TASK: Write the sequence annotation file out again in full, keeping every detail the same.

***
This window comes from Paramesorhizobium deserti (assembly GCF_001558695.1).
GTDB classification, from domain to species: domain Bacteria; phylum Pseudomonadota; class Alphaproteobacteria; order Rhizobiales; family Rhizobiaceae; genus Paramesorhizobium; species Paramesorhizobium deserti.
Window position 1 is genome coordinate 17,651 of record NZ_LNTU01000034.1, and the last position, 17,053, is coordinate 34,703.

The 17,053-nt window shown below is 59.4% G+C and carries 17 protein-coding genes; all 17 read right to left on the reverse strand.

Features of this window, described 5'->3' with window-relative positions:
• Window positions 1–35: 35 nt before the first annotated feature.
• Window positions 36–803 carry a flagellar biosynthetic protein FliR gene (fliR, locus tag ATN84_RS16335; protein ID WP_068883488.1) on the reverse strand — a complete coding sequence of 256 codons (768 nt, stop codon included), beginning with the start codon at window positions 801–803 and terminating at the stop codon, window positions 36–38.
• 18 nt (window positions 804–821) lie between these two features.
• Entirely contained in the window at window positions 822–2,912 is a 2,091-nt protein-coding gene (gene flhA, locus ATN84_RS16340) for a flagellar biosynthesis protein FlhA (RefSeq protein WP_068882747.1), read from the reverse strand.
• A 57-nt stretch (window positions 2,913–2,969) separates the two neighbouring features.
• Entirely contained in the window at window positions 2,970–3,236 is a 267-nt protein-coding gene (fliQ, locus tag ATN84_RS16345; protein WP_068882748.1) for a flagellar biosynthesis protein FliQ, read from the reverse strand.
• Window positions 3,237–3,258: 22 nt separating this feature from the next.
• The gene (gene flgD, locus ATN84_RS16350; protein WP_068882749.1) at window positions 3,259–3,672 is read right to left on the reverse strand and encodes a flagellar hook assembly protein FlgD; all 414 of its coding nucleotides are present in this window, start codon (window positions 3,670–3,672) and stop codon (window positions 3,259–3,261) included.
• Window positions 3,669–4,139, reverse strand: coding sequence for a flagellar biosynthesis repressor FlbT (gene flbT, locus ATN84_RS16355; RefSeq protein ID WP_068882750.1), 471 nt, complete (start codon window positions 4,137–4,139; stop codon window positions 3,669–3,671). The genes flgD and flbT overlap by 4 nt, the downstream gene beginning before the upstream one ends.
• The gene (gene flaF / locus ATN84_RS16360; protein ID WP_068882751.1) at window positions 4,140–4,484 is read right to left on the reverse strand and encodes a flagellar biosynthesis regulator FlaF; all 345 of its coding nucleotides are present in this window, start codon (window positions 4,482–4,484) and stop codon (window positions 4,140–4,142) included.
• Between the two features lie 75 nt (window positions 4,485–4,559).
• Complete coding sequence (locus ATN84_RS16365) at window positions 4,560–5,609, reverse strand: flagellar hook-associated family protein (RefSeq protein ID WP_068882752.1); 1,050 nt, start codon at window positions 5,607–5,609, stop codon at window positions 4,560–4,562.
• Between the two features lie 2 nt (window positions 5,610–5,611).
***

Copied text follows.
This window comes from Paramesorhizobium deserti (assembly GCF_001558695.1).
GTDB classification, from domain to species: domain Bacteria; phylum Pseudomonadota; class Alphaproteobacteria; order Rhizobiales; family Rhizobiaceae; genus Paramesorhizobium; species Paramesorhizobium deserti.
Window position 1 is genome coordinate 17,651 of record NZ_LNTU01000034.1, and the last position, 17,053, is coordinate 34,703.

The 17,053-nt window shown below is 59.4% G+C and carries 17 protein-coding genes; all 17 read right to left on the reverse strand.

Features of this window, described 5'->3' with window-relative positions:
• Window positions 1–35: 35 nt before the first annotated feature.
• Window positions 36–803 carry a flagellar biosynthetic protein FliR gene (fliR, locus tag ATN84_RS16335; protein ID WP_068883488.1) on the reverse strand — a complete coding sequence of 256 codons (768 nt, stop codon included), beginning with the start codon at window positions 801–803 and terminating at the stop codon, window positions 36–38.
• 18 nt (window positions 804–821) lie between these two features.
• Entirely contained in the window at window positions 822–2,912 is a 2,091-nt protein-coding gene (gene flhA, locus ATN84_RS16340) for a flagellar biosynthesis protein FlhA (RefSeq protein WP_068882747.1), read from the reverse strand.
• A 57-nt stretch (window positions 2,913–2,969) separates the two neighbouring features.
• Entirely contained in the window at window positions 2,970–3,236 is a 267-nt protein-coding gene (fliQ, locus tag ATN84_RS16345; protein WP_068882748.1) for a flagellar biosynthesis protein FliQ, read from the reverse strand.
• Window positions 3,237–3,258: 22 nt separating this feature from the next.
• The gene (gene flgD, locus ATN84_RS16350; protein WP_068882749.1) at window positions 3,259–3,672 is read right to left on the reverse strand and encodes a flagellar hook assembly protein FlgD; all 414 of its coding nucleotides are present in this window, start codon (window positions 3,670–3,672) and stop codon (window positions 3,259–3,261) included.
• Window positions 3,669–4,139, reverse strand: coding sequence for a flagellar biosynthesis repressor FlbT (gene flbT, locus ATN84_RS16355; RefSeq protein ID WP_068882750.1), 471 nt, complete (start codon window positions 4,137–4,139; stop codon window positions 3,669–3,671). The genes flgD and flbT overlap by 4 nt, the downstream gene beginning before the upstream one ends.
• The gene (gene flaF / locus ATN84_RS16360; protein ID WP_068882751.1) at window positions 4,140–4,484 is read right to left on the reverse strand and encodes a flagellar biosynthesis regulator FlaF; all 345 of its coding nucleotides are present in this window, start codon (window positions 4,482–4,484) and stop codon (window positions 4,140–4,142) included.
• Between the two features lie 75 nt (window positions 4,485–4,559).
• Complete coding sequence (locus ATN84_RS16365) at window positions 4,560–5,609, reverse strand: flagellar hook-associated family protein (RefSeq protein ID WP_068882752.1); 1,050 nt, start codon at window positions 5,607–5,609, stop codon at window positions 4,560–4,562.
• Between the two features lie 2 nt (window positions 5,610–5,611).